Although smallholders are crucial to Mzansi’s food security, accessing the market can be an incredibly difficult feat for these producers. Farmers share their best tips and advice on how to limit barriers to market access.
Smallholder farmers are an integral part of Mzansi’s food security landscape. In this 2014 report by the department of agriculture, land reform and rural development, the department underlined how crucial smaller producers are and the many benefits supporting these producers can yield.
“Support to smallholder producers is necessary to ensure food security, full utilisation of resources, land being one of the critical ones, [and] job creation,” the report reads.
It also highlights the immense potential smallholders hold to enhance economic opportunities in the agricultural sector.
“There is evidence to suggest that this is an area in which there remains much-untapped potential to create economic opportunities, especially in rural areas where poverty is concentrated.”
In another report by the National Agricultural Marketing Council (NAMC), experts found that smallholder farmers face a series of barriers preventing them from accessing the market. These barriers range from issues around management to small production quantities, to low produce quality, lack of suitable storage facilities, and little value addition to their products.
These issues limit smallholders regardless of industry. We spoke to four farmers from various industries to give us their best tips for accessing the market.
Take a ‘market first’ approach
Daisy Moleko, Mzansi’s only woman commercial farmer in the rabbit industry, urges new farmers to identify their market before they start farming. She says farmers need to ask themselves who is going to consume or use their product once harvest or slaughter time comes around.
“My piece of advice will be just to check out your market, and ask who your buyers will be. After getting to know your buyers, you can then start planting or you can start farming your livestock. It’s of no use to start farming without knowing who you’re [selling to]. And it’s easy to access the market when you know your product and [when] you know your market.”
Jo-andra Gregory Cloete, a poultry farmer from the Western Cape, agrees. She says farmers need to acquaint themselves fully with their industries in order to sell their products successfully.
“Knowledge is power. Equip yourself with knowledge before you venture into agriculture. Basically, if you don’t live the lifestyle, you won’t be able to make a living from it.”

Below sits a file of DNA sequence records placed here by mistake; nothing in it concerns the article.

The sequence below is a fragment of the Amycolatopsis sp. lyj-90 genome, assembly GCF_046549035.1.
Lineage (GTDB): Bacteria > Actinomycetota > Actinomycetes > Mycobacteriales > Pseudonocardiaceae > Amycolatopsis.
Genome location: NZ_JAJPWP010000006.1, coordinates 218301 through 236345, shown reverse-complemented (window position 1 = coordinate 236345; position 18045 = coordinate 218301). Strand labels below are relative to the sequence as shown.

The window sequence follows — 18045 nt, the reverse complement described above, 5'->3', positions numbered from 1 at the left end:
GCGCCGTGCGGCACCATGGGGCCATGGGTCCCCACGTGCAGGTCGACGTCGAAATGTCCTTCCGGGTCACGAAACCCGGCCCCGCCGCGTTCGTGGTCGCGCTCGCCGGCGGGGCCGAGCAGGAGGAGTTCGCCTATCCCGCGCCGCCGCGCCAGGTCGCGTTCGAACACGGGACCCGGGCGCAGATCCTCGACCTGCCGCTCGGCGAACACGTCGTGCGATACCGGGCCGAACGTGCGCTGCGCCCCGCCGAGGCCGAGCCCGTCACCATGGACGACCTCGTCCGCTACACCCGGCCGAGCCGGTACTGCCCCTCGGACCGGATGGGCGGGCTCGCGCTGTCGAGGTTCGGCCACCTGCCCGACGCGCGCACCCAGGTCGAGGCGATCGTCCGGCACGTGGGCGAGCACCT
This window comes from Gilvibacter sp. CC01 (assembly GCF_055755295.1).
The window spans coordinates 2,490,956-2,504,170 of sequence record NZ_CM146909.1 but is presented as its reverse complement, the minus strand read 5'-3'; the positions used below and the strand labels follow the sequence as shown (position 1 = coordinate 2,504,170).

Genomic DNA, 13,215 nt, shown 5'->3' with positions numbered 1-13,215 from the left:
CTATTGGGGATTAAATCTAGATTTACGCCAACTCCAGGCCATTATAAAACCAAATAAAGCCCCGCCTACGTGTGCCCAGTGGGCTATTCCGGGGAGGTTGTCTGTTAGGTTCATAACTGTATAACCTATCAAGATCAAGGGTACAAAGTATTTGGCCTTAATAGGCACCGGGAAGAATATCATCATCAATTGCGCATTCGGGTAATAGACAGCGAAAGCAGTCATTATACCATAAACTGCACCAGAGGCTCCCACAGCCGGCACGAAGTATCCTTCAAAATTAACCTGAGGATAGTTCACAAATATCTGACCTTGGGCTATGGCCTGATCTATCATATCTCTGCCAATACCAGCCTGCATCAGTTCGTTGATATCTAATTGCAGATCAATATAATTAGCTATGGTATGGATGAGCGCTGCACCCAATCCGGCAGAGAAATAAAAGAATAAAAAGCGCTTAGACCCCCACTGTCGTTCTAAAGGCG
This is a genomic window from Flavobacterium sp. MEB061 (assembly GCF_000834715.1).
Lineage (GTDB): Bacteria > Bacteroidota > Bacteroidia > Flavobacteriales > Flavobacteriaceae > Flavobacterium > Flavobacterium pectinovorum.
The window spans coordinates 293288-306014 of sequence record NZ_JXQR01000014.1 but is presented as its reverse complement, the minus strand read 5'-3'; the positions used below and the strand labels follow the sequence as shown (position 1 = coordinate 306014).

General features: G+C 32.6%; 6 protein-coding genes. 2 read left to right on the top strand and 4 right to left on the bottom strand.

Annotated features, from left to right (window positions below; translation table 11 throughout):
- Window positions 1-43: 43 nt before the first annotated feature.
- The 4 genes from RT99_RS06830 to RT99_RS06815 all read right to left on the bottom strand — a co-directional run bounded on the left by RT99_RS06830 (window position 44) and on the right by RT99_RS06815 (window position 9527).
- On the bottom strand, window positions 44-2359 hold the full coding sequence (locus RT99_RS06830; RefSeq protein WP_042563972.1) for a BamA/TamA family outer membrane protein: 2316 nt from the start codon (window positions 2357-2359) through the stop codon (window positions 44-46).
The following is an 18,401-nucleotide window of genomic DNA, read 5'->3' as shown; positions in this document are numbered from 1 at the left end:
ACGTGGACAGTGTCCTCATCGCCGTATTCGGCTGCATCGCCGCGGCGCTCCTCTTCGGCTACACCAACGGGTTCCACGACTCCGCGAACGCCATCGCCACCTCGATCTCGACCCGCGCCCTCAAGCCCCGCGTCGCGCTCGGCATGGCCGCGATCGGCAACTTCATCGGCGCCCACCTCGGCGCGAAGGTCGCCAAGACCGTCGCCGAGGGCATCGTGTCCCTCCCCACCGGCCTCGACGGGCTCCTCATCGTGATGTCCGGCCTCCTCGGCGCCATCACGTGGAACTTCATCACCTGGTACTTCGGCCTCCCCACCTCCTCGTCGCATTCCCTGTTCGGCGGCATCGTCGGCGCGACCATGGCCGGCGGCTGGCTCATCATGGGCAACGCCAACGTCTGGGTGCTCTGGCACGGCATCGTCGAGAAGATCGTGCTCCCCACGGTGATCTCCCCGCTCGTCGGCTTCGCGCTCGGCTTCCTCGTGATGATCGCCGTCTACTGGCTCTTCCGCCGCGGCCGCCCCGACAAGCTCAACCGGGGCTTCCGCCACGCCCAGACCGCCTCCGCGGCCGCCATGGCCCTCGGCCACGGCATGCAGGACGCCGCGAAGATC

Ensure that your product is of good quality
Jacques Terblanche from Graceland Garlic, says that quality is also an important aspect of market access. “A good quality product always sells, which means you have to start correctly. You have to start with good quality seed.”
As a seed producer, Terblanche knows firsthand that quality is grown from the beginning. He explains that smallholders should invest in good seed in order to maximise their production.
“You cannot get a good quality crop from compromised seed. Also, make sure that you follow an approved fertilising and folio programme. To produce good quality food, you have to take samples from the soil, the bulb, and leaves from time to time and test them if you are unsure. Be vigilant against insects and fungus, because of course, early detection is always better.”
Micro-economies are just as important
For Byron Booysen, changing his outlook on what qualified as market success was important. He says when he started farming, accessing the bigger retail or commercial market was considered to be the ultimate goal. Now, he feels differently.
“I have found the opposite to be true. Prices [for food] are extremely competitive and high at the moment, but access to food is crucial. So as smallholder farmers, we [always] have the ability to establish a market where people want to buy food.”
Booysen says farmers need to be open-minded about who they sell to. He explains that selling to the entrepreneur with a bakkie who needs 500kg of produce, could work out to be just as viable as selling to a bigger retailer.
“At this stage, we need to be able to create those types of markets where, if you do not have enough produce from your side, you’re also able to buy from other smaller farmers. The risk side of it is that you do not have an established price, and you don’t have the ability to be able to produce volume, but in the same breath, you’ll be able to sell goods when you have established your relationship with the market.”
The upside of selling in micro-economies, Booysen says, is that it improves your immediate community. He explains that smallholders who can give their market what they want on demand are actively contributing to their own circular economies.
“We will then be able to keep more money in the communities. We will be able to feed more people and we’ll be able to make sure that access to food is not relying only on retailers who determine the price and volumes that are available to people.
“So my advice to any small farmer out there who is just beginning is to create a market for themselves and not to think that it is impossible because of all of those hoops you need to jump through for big retailers.”
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